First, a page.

Despite the several pleas from its director, as well as the unanticipated financial downturn the Service experienced, the Rockefeller Foundation stayed the course and stuck to its initial determination to tie off support. In a December 1934 declination letter to the Center’s director, Foundation Vice President Thomas Appleget explained,

We can understand how present conditions have prevented you from completely obtaining the goal which you set for yourself in 1931. On the other hand, under the limitation of its present program, it is regretted that the Foundation cannot continue its present contributions. Our funds are increasingly required for our regular program, and declinations must frequently be given to very meritorious and appealing opportunities.

Thomas Appleget, 1934“Letter from Thomas Appleget to Homer Folks, December 26, 1934,” East Harlem Health Center, Inc. Rockefeller Foundation records, Projects, Record Group 1, Series 235, New York – General, Rockefeller Archive Center.

What’s more, while the East Harlem Health Center was still viewed as “meritorious,” the original success of the endeavor had come from its attention to community needs. As the demonstration project, followed by the Nursing and Health Service, shifted focus to nursing education, its mission drifted beyond the community it had been established to serve. As hospitals gained popularity as providers of health services, the East Harlem Nursing and Health Service was no longer the entity best positioned to fill gaps in care.Patricia D’Antonio, “Cultivating Constituencies: The Story of the East Harlem Nursing and Health Service, 1928-1941.” American Journal of Public Health. Volume 103 Number 2, pp.988-996.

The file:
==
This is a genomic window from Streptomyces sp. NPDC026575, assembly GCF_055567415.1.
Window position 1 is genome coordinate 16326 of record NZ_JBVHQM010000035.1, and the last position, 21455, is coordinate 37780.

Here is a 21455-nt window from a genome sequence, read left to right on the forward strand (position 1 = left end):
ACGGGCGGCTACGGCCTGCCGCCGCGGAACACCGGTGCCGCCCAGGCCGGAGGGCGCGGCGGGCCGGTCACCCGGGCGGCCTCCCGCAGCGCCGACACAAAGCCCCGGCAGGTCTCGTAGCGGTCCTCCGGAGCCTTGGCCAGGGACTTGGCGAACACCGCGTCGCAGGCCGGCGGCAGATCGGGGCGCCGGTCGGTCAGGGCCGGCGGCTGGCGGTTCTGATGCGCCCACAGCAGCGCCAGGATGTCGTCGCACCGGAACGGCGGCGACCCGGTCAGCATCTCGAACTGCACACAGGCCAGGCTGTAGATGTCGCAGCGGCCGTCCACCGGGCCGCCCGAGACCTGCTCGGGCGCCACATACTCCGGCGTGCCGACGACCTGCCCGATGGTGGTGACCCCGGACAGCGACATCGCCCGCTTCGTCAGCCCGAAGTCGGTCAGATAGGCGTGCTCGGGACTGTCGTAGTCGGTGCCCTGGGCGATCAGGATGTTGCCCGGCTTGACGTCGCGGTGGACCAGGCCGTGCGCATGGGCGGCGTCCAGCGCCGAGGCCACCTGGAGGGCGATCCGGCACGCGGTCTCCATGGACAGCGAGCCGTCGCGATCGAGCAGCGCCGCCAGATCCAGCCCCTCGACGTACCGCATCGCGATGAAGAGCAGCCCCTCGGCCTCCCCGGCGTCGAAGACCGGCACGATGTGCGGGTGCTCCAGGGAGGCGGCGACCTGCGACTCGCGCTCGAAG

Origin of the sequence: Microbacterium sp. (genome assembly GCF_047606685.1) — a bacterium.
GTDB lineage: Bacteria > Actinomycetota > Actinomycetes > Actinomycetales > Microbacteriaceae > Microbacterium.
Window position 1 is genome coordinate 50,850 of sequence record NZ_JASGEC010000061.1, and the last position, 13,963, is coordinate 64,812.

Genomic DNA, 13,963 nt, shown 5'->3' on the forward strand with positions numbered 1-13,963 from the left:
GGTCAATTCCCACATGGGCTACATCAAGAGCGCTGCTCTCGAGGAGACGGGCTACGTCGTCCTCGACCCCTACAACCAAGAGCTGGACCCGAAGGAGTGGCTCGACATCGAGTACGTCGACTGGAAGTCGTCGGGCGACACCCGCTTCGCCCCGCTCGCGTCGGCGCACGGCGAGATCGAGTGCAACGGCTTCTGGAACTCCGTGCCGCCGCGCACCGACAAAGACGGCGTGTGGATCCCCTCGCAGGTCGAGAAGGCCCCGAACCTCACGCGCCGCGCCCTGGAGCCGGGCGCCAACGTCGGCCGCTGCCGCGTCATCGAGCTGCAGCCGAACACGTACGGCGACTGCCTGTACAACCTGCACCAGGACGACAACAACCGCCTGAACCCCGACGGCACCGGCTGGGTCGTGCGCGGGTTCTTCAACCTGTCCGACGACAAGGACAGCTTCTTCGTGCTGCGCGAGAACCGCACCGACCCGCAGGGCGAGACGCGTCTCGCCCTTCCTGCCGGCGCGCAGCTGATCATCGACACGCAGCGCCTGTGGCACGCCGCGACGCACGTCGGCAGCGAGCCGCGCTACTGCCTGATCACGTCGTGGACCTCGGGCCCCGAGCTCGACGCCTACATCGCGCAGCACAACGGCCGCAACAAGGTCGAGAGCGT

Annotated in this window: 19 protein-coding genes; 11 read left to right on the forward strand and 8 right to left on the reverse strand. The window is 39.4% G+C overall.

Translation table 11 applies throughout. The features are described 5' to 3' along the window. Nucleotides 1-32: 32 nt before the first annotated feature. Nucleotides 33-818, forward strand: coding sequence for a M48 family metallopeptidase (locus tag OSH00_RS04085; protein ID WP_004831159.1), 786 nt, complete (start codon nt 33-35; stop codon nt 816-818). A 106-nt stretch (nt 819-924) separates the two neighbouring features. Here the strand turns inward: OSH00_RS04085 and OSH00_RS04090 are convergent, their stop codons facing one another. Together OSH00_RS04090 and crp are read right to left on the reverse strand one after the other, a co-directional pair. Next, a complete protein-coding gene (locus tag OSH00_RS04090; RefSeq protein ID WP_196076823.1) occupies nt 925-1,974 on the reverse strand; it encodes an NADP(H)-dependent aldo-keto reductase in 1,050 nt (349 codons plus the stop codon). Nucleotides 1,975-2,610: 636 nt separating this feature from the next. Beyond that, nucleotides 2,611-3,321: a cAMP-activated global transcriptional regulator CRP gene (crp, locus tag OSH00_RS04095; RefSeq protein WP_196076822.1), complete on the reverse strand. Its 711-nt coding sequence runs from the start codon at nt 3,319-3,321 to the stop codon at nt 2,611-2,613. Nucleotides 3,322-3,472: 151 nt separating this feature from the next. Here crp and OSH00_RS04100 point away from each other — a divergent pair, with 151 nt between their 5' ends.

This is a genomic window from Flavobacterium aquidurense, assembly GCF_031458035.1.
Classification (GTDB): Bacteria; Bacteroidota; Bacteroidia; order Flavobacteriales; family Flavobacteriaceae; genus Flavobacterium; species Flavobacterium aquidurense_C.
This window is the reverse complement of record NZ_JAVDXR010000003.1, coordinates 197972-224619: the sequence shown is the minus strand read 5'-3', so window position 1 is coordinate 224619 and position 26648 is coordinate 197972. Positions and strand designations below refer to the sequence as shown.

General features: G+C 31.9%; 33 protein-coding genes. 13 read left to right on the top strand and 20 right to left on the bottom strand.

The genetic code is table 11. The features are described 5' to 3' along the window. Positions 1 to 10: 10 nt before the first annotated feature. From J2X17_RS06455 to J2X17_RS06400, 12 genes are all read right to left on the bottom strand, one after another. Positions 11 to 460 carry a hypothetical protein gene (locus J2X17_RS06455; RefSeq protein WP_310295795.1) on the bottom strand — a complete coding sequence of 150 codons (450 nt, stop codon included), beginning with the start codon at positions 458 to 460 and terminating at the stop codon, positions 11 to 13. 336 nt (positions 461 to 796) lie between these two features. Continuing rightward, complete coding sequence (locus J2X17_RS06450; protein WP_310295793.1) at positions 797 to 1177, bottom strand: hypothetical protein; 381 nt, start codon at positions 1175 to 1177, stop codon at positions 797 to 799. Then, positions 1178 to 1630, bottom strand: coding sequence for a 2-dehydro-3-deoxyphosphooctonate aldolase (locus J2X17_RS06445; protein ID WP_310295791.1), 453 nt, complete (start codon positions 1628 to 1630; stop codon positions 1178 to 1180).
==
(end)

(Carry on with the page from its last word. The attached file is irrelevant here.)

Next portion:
In essence, the Center succeeded as long as the demonstration program and its nurses worked cooperatively with the community. But the Nursing and Health Service failed to meet its original goals once it turned inward, reaching out only to members of its own profession.Patricia D’Antonio, “Cultivating Constituencies: The Story of the East Harlem Nursing and Health Service, 1928-1941.” American Journal of Public Health. Volume 103 Number 2, pp.988-996.

The East Harlem Nursing and Health Service finally closed in 1941.

The Legacy of an Experiment in Community-Based Healthcare

While there is still a health center in East Harlem, it is more a reinvention of the original Health Center than a continuation of its early work. Today it is known as the East Harlem Health Action Center, and is part of a network of neighborhood health action centers that has been run by the New York City Health Department since 2016. Much as the East Harlem Health Center did over 100 years ago, today’s Health Action Center unites services from a variety of agencies under one roof, and offers clients both primary health care and referrals, along with wellness education (formerly known in the 1920s as “hygiene”) and support.

Twenty-two private agencies joined with the Health Department—everyone in the district, non-sectarian, Jewish and Catholic, including the health group, the nursing group, and, because of the close relation between sickness and poverty, the welfare group, are solidly behind the Health Center.

Homer Folks, 1924“Letter from Homer Folks to the Laura Spelman Rockefeller Memorial, March 4, 1924” East Harlem Health Center, 1924-1931, Laura Spelman Rockefeller Memorial records, Appropriations, Series 3, Public Halth, Subseries 3_01, Rockefeller Archive Center.


Tags


Appraisal Archivist, Rockefeller Archive Center